A portion of an email from Steve Horwitz:
For the LF files…
Working on the family book, I was re-skimming through Stephanie Coontz’s 1992 book on the history of the American family and came across this paragraph tying together Social Darwinism and the contemporary right. See if you can count how many instances it contains of people on the left (like Coontz) being unaware of their own history, not to mention the history of ideas more generally. I’ll insert a few comments of my own.
“Social Darwinism preached that millionaires exemplified the ‘survival of the fittest.’ [No, it didn’t, aside from the fact that the closest thing to SD were the progressive eugenicists.] Like Ross Perot’s a hundred years later, their advice was eagerly sought. [That would be the Progressives whose advice was sought.] The poor were labeled ‘unfit,’ a drag on the race. [So labeled by the Progressives, the progenitors of the modern left.] To preserve the unfit in any way was to court disaster. ‘Nature’s cure for most social and political diseases is better than man’s,’ argued the president of Columbia University, as did his successors [here it comes….] in the 1970s and 1980s, George Gilder and Charles Murray.”
Now it turns out that the Columbia U President she refers to is Nicholas Murray Butler, who was, in fact, an admirer of Mussolini in the 20s as well as quite the anti-Semite. However, Coontz also neglects the rest of the quotation, which is “and without the strongest reasons the government should withhold its hands from everything that is not, by substantially common consent, a matter of governmental concern and governmental action.” Butler was not, in that context anyway, arguing against charity etc, but rather the state. The quote is from a collection of essays on Spencer and Spencer too was fine with private charity. The charge that opposition to government action to relieve poverty is equivalent to the caricature version of Social Darwinism (i.e., we’d be better off if the poor just died or stopped breeding) is one of the weakest and dirtiest arguments in the left’s arsenal, especially because it was their own progenitors who were making precisely that argument.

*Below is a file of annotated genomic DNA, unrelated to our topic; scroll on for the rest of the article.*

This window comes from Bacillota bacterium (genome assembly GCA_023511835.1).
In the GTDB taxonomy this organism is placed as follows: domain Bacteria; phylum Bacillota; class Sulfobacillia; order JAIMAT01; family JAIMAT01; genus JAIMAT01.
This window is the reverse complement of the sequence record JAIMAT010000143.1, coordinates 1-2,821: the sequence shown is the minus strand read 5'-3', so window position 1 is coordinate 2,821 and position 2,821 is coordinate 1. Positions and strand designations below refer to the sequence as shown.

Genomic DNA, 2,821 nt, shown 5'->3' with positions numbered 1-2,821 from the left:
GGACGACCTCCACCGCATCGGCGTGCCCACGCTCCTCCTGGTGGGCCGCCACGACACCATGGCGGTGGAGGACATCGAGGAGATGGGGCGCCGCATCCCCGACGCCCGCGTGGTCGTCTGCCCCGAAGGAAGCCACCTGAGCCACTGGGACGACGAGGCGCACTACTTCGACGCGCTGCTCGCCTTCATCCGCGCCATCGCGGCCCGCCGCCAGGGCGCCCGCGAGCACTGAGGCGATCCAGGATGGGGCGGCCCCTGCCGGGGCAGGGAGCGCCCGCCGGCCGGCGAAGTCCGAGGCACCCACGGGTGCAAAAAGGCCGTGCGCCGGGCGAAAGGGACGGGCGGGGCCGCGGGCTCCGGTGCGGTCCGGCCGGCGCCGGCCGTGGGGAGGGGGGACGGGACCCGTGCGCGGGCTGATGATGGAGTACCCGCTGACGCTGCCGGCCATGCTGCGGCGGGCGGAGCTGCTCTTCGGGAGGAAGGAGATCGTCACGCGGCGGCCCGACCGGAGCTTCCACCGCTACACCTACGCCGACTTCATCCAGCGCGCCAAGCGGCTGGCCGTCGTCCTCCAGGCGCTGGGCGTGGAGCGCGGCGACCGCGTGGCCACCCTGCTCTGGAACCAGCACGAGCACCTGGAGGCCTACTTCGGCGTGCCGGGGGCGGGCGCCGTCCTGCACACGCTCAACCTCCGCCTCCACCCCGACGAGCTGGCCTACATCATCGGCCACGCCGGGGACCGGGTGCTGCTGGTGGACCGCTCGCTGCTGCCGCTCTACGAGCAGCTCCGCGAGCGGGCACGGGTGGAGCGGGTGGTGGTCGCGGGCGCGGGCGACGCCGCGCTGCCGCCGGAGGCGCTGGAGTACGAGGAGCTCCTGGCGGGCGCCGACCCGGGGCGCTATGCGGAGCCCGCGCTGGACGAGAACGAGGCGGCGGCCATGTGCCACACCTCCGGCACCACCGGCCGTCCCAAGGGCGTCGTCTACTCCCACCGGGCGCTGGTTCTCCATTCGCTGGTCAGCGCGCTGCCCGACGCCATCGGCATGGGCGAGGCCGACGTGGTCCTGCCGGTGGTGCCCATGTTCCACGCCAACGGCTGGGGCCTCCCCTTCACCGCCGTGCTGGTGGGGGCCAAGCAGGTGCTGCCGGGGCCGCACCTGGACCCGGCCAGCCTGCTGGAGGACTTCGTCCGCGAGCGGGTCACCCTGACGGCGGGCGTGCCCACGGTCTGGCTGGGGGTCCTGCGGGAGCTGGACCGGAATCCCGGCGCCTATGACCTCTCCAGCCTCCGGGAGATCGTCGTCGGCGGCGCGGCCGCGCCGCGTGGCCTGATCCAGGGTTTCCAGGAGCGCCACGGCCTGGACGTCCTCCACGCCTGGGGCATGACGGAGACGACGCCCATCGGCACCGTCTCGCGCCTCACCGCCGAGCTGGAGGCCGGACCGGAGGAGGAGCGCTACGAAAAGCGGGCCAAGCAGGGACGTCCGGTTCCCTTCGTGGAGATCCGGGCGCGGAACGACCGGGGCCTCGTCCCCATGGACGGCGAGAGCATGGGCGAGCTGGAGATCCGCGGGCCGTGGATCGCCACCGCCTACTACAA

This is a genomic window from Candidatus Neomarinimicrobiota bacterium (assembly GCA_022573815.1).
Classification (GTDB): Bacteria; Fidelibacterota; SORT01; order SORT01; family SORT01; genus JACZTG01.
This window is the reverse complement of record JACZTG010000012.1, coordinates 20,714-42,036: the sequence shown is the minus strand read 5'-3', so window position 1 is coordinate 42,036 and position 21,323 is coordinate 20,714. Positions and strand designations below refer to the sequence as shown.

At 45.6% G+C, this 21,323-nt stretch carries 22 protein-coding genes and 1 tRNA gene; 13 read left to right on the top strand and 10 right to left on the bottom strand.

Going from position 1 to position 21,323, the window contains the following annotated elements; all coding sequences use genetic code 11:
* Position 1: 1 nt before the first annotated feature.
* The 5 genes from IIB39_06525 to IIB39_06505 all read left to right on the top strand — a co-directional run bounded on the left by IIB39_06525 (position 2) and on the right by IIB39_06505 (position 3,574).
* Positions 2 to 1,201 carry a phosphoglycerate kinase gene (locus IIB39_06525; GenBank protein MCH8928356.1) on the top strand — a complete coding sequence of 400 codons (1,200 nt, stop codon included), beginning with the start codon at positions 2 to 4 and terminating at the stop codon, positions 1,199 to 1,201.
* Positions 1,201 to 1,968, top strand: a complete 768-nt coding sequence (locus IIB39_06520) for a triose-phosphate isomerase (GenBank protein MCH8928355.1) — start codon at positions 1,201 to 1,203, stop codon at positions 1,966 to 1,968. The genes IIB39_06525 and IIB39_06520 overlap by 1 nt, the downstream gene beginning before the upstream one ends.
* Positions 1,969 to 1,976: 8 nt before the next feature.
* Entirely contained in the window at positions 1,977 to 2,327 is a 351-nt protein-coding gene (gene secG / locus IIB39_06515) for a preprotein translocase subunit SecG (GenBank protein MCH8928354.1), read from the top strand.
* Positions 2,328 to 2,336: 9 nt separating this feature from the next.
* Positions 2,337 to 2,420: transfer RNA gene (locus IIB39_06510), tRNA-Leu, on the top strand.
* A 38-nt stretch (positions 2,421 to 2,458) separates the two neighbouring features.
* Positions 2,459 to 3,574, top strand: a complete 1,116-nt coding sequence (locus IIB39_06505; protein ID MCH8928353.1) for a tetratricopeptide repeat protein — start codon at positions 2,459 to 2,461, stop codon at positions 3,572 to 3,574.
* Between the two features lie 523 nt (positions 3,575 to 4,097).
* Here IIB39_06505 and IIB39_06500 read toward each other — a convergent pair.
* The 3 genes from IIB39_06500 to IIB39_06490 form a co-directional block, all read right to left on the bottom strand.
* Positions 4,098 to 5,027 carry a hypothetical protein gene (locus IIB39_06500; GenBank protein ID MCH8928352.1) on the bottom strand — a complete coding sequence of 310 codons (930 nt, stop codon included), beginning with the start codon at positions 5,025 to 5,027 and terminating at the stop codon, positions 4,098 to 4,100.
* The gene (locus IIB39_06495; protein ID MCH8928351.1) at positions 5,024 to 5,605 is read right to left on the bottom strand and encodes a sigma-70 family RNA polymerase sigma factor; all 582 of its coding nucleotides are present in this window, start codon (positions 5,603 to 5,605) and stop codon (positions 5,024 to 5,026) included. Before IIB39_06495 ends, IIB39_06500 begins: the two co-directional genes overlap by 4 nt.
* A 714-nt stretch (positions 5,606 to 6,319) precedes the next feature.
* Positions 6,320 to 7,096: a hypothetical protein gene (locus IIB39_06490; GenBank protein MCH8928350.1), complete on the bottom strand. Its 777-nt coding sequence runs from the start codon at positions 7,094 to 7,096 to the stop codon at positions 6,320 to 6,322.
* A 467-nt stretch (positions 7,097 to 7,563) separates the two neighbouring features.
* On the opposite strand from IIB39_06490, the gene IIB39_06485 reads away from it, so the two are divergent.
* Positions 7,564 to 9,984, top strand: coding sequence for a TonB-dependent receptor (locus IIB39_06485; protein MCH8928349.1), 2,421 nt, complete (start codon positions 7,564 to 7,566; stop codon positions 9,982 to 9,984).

And of course we see the straight line from the eugenicists and progressives directly to who she sees as their modern heirs. As LF so nicely demonstrates, that line is hardly a straight one and Coontz, as much as I think she has done some really good work on the family and work that can be interpreted in classical liberal-friendly ways, is guilty of the same ignorance of the left’s history as so many others.
Anyway, I needed to rant to someone who’d understand….